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Planning Poker and Scrum – a brief introduction

First a question. How many of you have heard of something called Planning Poker ? Not too many of you ? Well, that’s okay; in this and the next couple of posts, you will learn a lot more about what Planning Poker is, what it is used for, and so on.
One of the most difficult parts in the Scrum model of development is to estimate the amount of effort needed to do the various tasks that are listed out in the Sprint Planning meeting. If this effort estimation is not accurate, at the time of the Demo at the end of the Sprint, the team would not have been able to complete all the items that the team sought to do in the Sprint Cycle. One of the techniques used for effort estimation during Scrum is called Planning Poker, where people use different cards representing hours of effort and bid for tasks.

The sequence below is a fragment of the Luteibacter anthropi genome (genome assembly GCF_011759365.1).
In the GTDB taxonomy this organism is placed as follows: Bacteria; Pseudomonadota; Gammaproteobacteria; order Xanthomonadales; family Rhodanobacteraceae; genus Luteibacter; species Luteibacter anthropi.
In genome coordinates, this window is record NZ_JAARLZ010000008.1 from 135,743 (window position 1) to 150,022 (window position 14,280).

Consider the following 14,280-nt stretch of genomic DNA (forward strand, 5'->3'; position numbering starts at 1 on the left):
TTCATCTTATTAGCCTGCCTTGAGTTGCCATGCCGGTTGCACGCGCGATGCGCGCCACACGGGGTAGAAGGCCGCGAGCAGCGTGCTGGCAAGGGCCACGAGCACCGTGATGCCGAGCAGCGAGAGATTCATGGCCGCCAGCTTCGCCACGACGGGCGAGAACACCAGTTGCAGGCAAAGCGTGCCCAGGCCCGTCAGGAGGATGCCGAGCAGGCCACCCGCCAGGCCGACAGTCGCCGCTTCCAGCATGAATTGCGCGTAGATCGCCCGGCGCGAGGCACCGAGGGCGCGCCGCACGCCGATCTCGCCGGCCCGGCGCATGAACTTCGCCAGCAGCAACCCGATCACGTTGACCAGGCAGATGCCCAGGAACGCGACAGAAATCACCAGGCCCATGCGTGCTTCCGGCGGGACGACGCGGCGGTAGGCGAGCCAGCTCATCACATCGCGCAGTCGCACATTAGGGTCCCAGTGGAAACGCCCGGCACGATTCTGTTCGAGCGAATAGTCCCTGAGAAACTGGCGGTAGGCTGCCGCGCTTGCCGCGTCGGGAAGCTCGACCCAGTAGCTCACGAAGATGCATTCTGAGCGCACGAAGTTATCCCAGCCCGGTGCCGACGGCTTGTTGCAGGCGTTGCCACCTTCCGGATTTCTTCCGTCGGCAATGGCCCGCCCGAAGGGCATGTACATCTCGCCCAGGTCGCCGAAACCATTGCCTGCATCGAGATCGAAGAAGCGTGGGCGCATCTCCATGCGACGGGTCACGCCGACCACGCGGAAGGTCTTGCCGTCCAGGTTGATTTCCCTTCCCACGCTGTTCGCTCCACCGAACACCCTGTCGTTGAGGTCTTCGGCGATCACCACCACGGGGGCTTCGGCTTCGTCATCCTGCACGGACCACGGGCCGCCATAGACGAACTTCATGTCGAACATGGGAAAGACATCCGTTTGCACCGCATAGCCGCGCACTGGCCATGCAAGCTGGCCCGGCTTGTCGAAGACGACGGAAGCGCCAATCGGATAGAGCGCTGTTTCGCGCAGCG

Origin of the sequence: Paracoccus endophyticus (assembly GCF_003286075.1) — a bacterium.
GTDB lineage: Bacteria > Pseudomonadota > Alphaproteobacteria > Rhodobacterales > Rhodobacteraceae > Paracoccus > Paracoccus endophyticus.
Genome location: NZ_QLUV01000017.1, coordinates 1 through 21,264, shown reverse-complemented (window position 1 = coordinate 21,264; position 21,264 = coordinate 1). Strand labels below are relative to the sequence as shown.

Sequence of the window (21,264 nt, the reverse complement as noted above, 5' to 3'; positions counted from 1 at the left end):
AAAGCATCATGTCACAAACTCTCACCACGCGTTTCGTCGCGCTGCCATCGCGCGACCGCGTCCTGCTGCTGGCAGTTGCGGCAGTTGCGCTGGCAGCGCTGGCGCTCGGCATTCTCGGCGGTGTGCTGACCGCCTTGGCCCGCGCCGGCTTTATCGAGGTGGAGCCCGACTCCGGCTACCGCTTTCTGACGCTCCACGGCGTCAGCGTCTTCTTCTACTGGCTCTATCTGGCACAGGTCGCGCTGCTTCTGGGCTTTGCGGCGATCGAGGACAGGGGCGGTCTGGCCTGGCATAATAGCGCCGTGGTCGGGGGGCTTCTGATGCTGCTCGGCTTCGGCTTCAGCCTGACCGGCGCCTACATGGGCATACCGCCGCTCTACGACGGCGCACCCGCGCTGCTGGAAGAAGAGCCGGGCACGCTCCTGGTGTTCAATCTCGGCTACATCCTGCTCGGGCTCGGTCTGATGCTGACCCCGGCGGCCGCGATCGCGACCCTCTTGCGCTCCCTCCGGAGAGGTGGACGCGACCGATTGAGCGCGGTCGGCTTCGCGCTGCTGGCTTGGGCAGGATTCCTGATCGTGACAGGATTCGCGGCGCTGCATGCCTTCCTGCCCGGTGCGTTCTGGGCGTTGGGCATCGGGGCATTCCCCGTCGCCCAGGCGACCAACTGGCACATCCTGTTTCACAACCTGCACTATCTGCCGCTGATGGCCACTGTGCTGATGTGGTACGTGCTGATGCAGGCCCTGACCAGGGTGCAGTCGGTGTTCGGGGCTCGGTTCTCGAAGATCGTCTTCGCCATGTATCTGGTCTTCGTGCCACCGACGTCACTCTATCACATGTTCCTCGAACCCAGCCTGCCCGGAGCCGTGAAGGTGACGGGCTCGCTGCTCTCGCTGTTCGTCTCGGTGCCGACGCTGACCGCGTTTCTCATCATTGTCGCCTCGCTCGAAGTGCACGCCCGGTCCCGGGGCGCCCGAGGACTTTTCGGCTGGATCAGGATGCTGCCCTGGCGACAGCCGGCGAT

Planning Poker is used as a means to let people come up with their estimation at the stage of Sprint Planning when estimation of efforts for the tasks needs to happen (and will happen after the features or user stories have been broken down into smaller discrete tasks). Once all the tasks have been listed, each task is pulled up, and discussions happen on the details for each task. Once the discussion has concluded, people need to put up an actual card up on their own; with different cards being displayed (representing different hours of effort). If it turns out that the cards converge to a similar kind of estimate, then that estimate is recorded; however, many times there is a variations in the estimates put by different people, and then some discussions needs to happen as to why different people give different estimates. Once this discussion is completed, another round of estimation is done, and final estimates are recorded.

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